format(popDF.shape[1],popDF.shape[0]))
popDF.head()
```

Rows and columns in Pandas datasets are often referred to differently, especially in the context of machine learning and data modelling. Columns are data “features” while the rows are “instances” of the features.

## 2 Exploratory Data Analysis

Pandas is an excellent tool for exploring a dataset because the dataframe structure promotes complex querying and there are many built in functions for exploration and visualization.

### 2.1 df.describe()

The data contained within the dataframe can be summarised using the pandas function describe(). This provides summary statistics for each column, including the number of rows (count), the mean, standard deviation, min and interquartile range of the values in that column. Notice that only the columns containing numeric data are included.

`popDF.describe()`

Notice that popDF.describe() only returned a summary of those columns containing numeric data. We can force the method to summarise other data types using the “include” keyword argument. In this case, where the operations are only achievable for numeric data types, a NaN is returned. Similarly, some new rows are added that provide summary values for non-numeric data and columns containing numeric dtypes simply return NaNs. These new columns show the number of unique entries in the column (“unique”), the most commonly occurring value (“top”) and that top value’s frequency of occurrence (“freq”).

`popDF.describe(include=['object', 'float', 'int'])`

We can also constrain the describe() method to a single column or a set of columns

`popDF['Age'].describe() #describe only the Age column`

`popDF[['Age','Income']].describe()`

### 2.2 More info

The structural information about the dataframe is accessible using df.info()

`popDF.info()`

For the non numeric dtypes, we can query the frequency of each unique value in the dataframe using value_counts(), for example, how many instances are there for each city?

`popDF['City'].value_counts()`

We can also report these data as proportions of the total rather than absolute count values…

`popDF['City'].value_counts(normalize=True)`

### 2.3 Sorting and reformatting

We can sort the data using the built-in sort function. By default the data is sorted into ascending order (smallest first), to sort into descending order (largest first) we can set the argument ascending = True.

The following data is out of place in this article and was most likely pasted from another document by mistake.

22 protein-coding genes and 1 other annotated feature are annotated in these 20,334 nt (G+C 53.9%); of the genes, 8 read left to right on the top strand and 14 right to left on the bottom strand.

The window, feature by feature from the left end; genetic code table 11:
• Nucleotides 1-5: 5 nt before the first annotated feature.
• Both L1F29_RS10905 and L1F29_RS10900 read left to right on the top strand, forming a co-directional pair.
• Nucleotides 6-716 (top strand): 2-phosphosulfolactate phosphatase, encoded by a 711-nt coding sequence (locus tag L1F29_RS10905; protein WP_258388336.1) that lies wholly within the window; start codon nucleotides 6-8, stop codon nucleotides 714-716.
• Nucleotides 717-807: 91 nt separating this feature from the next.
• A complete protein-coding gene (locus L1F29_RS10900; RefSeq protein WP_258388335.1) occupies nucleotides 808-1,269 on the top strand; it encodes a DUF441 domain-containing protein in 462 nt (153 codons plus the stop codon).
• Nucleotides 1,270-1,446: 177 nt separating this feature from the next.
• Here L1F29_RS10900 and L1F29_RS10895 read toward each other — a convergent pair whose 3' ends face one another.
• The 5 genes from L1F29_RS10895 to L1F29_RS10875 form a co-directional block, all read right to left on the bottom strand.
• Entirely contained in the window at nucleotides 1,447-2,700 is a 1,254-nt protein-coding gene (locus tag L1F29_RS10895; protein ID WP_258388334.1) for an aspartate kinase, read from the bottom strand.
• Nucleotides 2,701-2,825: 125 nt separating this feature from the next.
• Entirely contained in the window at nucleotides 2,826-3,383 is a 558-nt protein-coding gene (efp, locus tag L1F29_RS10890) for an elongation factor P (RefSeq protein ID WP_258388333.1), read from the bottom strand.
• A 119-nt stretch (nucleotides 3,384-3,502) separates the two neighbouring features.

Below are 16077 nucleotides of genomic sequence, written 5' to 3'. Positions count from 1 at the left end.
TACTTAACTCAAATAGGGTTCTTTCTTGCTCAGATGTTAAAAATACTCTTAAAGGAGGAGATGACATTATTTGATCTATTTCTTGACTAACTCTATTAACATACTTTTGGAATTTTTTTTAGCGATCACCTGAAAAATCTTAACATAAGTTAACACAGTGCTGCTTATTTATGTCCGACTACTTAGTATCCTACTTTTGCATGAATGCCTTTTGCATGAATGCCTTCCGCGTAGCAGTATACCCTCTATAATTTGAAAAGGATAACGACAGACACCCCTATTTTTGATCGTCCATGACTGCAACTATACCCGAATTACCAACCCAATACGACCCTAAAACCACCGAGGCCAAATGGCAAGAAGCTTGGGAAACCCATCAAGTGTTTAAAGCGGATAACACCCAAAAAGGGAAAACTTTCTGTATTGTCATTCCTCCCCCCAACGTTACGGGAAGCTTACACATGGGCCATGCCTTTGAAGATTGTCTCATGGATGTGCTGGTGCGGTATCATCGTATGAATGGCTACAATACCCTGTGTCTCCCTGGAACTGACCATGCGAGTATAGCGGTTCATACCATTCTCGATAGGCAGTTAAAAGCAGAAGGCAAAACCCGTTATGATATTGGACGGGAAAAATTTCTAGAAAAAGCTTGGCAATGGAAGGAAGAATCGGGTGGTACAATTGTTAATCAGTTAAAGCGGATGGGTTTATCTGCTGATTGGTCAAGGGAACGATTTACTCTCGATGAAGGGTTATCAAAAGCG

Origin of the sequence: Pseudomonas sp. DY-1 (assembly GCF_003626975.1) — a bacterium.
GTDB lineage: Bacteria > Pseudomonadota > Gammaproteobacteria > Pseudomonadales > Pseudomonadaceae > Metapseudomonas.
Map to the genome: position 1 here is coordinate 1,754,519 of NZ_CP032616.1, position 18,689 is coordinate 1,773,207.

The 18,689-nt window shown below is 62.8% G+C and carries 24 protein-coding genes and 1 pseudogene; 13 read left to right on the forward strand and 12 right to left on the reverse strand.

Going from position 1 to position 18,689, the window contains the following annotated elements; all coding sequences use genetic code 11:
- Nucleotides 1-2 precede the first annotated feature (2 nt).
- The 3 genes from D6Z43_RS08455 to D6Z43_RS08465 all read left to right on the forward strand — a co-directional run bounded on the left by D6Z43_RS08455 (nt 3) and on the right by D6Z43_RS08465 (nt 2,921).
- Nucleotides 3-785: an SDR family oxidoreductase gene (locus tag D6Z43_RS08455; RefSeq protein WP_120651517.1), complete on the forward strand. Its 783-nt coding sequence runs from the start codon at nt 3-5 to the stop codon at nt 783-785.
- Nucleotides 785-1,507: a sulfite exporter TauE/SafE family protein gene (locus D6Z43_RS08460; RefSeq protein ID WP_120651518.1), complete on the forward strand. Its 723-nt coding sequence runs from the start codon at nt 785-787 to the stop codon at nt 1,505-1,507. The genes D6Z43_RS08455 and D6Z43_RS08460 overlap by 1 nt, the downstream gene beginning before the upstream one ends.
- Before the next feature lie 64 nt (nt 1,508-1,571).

```
# sort values by income, in descending order, and display the top 5 rows
popDF.sort_values(by='Income', ascending=False).head()
```

Sorting by multiple columns is also possible. For example, sorting by income (descending) and age (ascending) results in a dataset where the youngest, richest instance is at the top of the dataframe. The algorithm will osrt by income first, then sort rows with matching income by the age. Therefore, the result of sorting by both columns will be identical to sorting only by income *unless* there are rows with identical income values.

`popDF.sort_values(by=['Income', 'Age'],ascending=[False, True]).head()`

We can further demonstrate this by using a non-numeric dtype as one of the sort criteria. For example, if we sort by City first, then income, we will get a dataframe with the residents of each city (alphabetical order) ordered by their income.

`popDF.sort_values(by=['City', 'Income'], ascending=[True, False]).head()`

It can sometimes be useful to change the dtype of a particular column. We can do this using the built-in .astype() function.

```
popDF['Number'] = popDF['Number'].astype('float64') # change Number column to float64
popDF['Number'].describe() # check result
```

## 3 Indexing and Multi-indexing

### 3.1 Indexing

There are several options for indexing data in Pandas. While NumPy only allows numerical indexing using the column and row numbers, Pandas allows data to be selected using row and column labels. Label-based indexing of columns can be achieved simply by passing a column label in square brackets:

```
# This will grab the column "City" from popDF and assign it to the variable "CityColumn"
CityColumn = popDF['City']
```

`CityColumn.head()`

The syntax is the same for multiple columns:

```
# This will grab the "City" and "Gender" columns and assign them both to the variable "CityAndGenderColumns"
CityAndGenderColumns = popDF[['City','Gender']]
CityAndGenderColumns.head()